Extreme Careerism in the Workplace

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By: Allan Shelton

According to carExtreme Careerism in the Workplaceeer experts, careerism, or “the pursuit of professional advancement as one’s chief or sole aim” as defined by Yourdictionary.com, is making its waves in today’s work settings.

Being so pervasive in our modern society, careerism is often associated to consumerism, or the principle that one needs to obtain material goods and services to be satisfied in                                                                                     life.

Is success in life determined in terms of tokens and high salaries? Is it measured by tangible things such as awards, plaques, and a new office, or intangible things such as praises and honorable titles?

Vying for a promotion

The advancement and promotion of careerists are often caused by politics rather than objective competence. To further their career, careerist individuals focus more on making their best impression instead of generating the best results in a specific work.

Having a careerist mentality makes people forget that other goals are also important to have a satisfying life, aside from their careers. Like family life, for example.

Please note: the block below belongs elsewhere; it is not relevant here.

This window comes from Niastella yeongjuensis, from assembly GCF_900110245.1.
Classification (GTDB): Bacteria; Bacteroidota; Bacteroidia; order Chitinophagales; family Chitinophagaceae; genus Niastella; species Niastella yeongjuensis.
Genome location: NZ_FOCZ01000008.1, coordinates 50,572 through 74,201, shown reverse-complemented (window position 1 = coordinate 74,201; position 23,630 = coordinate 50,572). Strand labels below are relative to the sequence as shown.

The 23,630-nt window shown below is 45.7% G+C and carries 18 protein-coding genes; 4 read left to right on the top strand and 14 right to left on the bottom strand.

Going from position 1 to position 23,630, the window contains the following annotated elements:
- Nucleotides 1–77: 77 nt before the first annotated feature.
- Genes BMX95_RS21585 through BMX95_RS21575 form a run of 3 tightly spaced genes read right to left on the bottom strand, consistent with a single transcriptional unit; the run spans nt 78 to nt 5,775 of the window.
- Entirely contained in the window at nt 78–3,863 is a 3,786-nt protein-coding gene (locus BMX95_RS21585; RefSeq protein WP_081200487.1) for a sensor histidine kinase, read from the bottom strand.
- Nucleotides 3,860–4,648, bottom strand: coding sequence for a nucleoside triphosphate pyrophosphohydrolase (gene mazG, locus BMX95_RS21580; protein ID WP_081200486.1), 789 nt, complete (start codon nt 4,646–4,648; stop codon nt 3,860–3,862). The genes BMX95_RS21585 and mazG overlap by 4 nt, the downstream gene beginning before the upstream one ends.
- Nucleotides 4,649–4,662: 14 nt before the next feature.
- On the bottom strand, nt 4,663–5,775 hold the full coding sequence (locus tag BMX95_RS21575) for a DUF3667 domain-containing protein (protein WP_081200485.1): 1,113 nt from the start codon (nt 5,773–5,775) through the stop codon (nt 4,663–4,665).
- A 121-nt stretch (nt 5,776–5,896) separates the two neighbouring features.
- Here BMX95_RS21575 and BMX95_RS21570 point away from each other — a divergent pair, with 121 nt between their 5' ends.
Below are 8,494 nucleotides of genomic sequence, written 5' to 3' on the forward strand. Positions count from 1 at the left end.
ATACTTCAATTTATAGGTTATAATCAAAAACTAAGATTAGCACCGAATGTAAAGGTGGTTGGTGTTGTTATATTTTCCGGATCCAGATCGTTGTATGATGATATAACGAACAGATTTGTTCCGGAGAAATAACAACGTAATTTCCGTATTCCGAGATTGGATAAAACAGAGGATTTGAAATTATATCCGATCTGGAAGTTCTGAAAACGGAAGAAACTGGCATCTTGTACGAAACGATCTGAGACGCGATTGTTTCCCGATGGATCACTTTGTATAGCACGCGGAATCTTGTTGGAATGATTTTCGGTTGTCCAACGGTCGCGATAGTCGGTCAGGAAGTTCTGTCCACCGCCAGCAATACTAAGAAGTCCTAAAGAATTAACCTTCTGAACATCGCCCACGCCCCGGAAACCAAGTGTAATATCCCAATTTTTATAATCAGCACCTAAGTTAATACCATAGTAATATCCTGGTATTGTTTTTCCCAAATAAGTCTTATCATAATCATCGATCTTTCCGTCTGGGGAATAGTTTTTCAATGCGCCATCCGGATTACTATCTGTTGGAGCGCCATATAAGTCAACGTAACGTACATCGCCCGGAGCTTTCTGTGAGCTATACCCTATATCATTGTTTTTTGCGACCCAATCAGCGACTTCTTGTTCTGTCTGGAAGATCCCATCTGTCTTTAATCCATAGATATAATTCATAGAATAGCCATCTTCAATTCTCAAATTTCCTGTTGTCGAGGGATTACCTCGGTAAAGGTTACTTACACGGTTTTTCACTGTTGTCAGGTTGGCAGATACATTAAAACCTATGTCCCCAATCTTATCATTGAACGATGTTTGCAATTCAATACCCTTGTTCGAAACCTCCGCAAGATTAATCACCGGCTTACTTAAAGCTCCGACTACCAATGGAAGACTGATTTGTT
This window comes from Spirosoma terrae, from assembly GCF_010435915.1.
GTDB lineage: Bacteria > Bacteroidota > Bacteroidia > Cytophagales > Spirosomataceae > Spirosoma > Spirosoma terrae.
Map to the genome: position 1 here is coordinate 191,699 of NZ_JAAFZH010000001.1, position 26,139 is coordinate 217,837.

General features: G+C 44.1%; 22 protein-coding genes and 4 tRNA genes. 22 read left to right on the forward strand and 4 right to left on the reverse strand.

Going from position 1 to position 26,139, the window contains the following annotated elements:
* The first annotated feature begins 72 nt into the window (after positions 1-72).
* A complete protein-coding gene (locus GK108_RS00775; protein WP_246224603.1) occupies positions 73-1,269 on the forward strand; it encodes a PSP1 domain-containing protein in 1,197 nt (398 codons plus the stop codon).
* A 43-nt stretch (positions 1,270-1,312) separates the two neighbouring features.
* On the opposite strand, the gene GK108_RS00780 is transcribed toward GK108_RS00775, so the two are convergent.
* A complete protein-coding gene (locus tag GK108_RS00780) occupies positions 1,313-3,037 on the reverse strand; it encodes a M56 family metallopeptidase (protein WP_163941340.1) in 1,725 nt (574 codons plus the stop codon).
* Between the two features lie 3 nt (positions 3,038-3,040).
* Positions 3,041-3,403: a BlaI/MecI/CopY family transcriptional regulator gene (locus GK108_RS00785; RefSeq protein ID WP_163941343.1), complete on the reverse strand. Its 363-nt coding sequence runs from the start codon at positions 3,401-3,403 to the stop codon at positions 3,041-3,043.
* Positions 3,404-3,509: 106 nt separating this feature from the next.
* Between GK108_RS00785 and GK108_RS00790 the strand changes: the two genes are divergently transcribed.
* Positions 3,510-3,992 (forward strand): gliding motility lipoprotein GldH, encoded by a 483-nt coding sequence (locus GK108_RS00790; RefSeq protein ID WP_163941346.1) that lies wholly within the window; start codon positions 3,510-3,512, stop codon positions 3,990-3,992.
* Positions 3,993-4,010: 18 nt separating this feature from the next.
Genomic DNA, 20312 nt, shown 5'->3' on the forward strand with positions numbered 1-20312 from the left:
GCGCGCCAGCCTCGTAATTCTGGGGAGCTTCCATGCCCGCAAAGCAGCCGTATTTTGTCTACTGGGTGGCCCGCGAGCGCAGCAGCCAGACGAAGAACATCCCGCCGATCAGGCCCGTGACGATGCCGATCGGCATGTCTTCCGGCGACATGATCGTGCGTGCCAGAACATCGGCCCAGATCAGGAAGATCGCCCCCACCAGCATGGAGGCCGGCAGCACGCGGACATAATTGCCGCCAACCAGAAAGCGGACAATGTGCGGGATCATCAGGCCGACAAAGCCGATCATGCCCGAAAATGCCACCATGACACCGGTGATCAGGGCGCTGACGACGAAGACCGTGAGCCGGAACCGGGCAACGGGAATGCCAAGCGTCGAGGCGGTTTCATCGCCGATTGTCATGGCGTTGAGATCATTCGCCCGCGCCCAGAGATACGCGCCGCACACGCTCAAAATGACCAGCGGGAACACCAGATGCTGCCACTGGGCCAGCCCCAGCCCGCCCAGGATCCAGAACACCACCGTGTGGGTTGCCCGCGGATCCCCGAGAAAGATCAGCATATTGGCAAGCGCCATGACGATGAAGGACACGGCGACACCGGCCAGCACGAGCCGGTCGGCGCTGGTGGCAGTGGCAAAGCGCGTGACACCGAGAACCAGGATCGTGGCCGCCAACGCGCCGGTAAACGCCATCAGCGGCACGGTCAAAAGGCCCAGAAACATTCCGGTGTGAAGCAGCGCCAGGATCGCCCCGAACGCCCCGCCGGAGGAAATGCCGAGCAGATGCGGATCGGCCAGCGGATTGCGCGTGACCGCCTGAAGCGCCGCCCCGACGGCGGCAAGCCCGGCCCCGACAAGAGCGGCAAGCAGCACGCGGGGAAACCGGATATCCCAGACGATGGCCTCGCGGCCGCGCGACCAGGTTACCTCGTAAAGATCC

Rather than pursuing non-materialistic endeavors such as family, community, and other altruistic activities, a careerist is focused on working hard to rise in terms of rank and achievement. They thought that it is a means to achieve personal growth.

They do not realize that success can also be determined by how you raised your children to turn out so well. In addition, making a difference or contributing to society can also demonstrate success.

Key indicators of careerism

Careerists who have moved to extreme levels believe that their personal goals, in one way or another, are not aligned with the goals of the business or organization.

They have a strong tendency to focus on short-lived efforts to advance their personal interests rather than the interests of the organization as a whole. The following are indicators of their existence:

  • Aiming to climb the career ladder
  • Sacrificing moral values and ethics to reach their goals by all means
  • Excessive time working than pursuing personal interests
  • Compensating merely one life aspect at the expense of another
  • Communicating, though limited to professional topics
  • Lacking of moral support as well as moral principles
Mitigating measures

Extreme careerism is a continuous social practice that needs to be dealt with as soon as possible, in order to prevent any negative results or outcomes. Though it is not easy to change a person’s lifestyle overnight, it is possible to change his or her habits.

The following are some helpful tips:

  • Set your priorities
  • Combine your work life with personal life
  • Broaden your circle of acquaintances
  • Spend more time on personal hobbies and leisure activities

Allan Shelton holds a Master’s Degree in Business Administration and a regular magazine contributor on career development.

 

You might also like to read: Practicing Courteousness in the Workplace

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